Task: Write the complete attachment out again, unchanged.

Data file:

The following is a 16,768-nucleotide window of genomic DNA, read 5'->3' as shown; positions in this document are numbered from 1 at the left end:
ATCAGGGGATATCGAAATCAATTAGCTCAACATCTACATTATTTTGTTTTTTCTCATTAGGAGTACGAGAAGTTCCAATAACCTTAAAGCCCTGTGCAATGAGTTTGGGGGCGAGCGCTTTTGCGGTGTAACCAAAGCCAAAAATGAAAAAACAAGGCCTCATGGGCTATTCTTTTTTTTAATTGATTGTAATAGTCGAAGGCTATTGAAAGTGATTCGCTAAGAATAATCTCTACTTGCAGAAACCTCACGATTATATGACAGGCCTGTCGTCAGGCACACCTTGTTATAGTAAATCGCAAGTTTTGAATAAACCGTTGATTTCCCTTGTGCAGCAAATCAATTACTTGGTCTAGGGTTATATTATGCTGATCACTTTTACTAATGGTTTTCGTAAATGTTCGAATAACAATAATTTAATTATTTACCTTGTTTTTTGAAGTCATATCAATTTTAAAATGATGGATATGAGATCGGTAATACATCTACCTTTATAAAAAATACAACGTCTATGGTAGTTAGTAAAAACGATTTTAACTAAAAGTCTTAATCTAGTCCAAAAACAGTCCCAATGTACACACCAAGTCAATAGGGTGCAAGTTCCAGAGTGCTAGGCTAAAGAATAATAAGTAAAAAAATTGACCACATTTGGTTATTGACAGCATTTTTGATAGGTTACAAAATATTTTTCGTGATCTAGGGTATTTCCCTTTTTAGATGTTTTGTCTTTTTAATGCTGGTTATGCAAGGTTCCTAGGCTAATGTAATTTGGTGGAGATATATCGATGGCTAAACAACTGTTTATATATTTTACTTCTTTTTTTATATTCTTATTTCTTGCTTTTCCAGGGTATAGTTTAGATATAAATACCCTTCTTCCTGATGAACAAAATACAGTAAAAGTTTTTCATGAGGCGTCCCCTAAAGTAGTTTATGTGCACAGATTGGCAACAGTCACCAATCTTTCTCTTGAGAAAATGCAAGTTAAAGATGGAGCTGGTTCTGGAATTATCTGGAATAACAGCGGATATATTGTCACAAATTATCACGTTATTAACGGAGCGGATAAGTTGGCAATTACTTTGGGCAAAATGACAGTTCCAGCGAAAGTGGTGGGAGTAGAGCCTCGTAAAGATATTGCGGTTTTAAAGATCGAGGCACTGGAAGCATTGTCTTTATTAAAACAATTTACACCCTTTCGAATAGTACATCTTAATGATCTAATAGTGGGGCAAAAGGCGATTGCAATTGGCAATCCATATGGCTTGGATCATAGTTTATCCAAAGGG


The following is a 16,768-nucleotide window of genomic DNA, read 5'->3' as shown; positions in this document are numbered from 1 at the left end:
ATCAGGGGATATCGAAATCAATTAGCTCAACATCTACATTATTTTGTTTTTTCTCATTAGGAGTACGAGAAGTTCCAATAACCTTAAAGCCCTGTGCAATGAGTTTGGGGGCGAGCGCTTTTGCGGTGTAACCAAAGCCAAAAATGAAAAAACAAGGCCTCATGGGCTATTCTTTTTTTTAATTGATTGTAATAGTCGAAGGCTATTGAAAGTGATTCGCTAAGAATAATCTCTACTTGCAGAAACCTCACGATTATATGACAGGCCTGTCGTCAGGCACACCTTGTTATAGTAAATCGCAAGTTTTGAATAAACCGTTGATTTCCCTTGTGCAGCAAATCAATTACTTGGTCTAGGGTTATATTATGCTGATCACTTTTACTAATGGTTTTCGTAAATGTTCGAATAACAATAATTTAATTATTTACCTTGTTTTTTGAAGTCATATCAATTTTAAAATGATGGATATGAGATCGGTAATACATCTACCTTTATAAAAAATACAACGTCTATGGTAGTTAGTAAAAACGATTTTAACTAAAAGTCTTAATCTAGTCCAAAAACAGTCCCAATGTACACACCAAGTCAATAGGGTGCAAGTTCCAGAGTGCTAGGCTAAAGAATAATAAGTAAAAAAATTGACCACATTTGGTTATTGACAGCATTTTTGATAGGTTACAAAATATTTTTCGTGATCTAGGGTATTTCCCTTTTTAGATGTTTTGTCTTTTTAATGCTGGTTATGCAAGGTTCCTAGGCTAATGTAATTTGGTGGAGATATATCGATGGCTAAACAACTGTTTATATATTTTACTTCTTTTTTTATATTCTTATTTCTTGCTTTTCCAGGGTATAGTTTAGATATAAATACCCTTCTTCCTGATGAACAAAATACAGTAAAAGTTTTTCATGAGGCGTCCCCTAAAGTAGTTTATGTGCACAGATTGGCAACAGTCACCAATCTTTCTCTTGAGAAAATGCAAGTTAAAGATGGAGCTGGTTCTGGAATTATCTGGAATAACAGCGGATATATTGTCACAAATTATCACGTTATTAACGGAGCGGATAAGTTGGCAATTACTTTGGGCAAAATGACAGTTCCAGCGAAAGTGGTGGGAGTAGAGCCTCGTAAAGATATTGCGGTTTTAAAGATCGAGGCACTGGAAGCATTGTCTTTATTAAAACAATTTACACCCTTTCGAATAGTACATCTTAATGATCTAATAGTGGGGCAAAAGGCGATTGCAATTGGCAATCCATATGGCTTGGATCATAGTTTATCCAAAGGG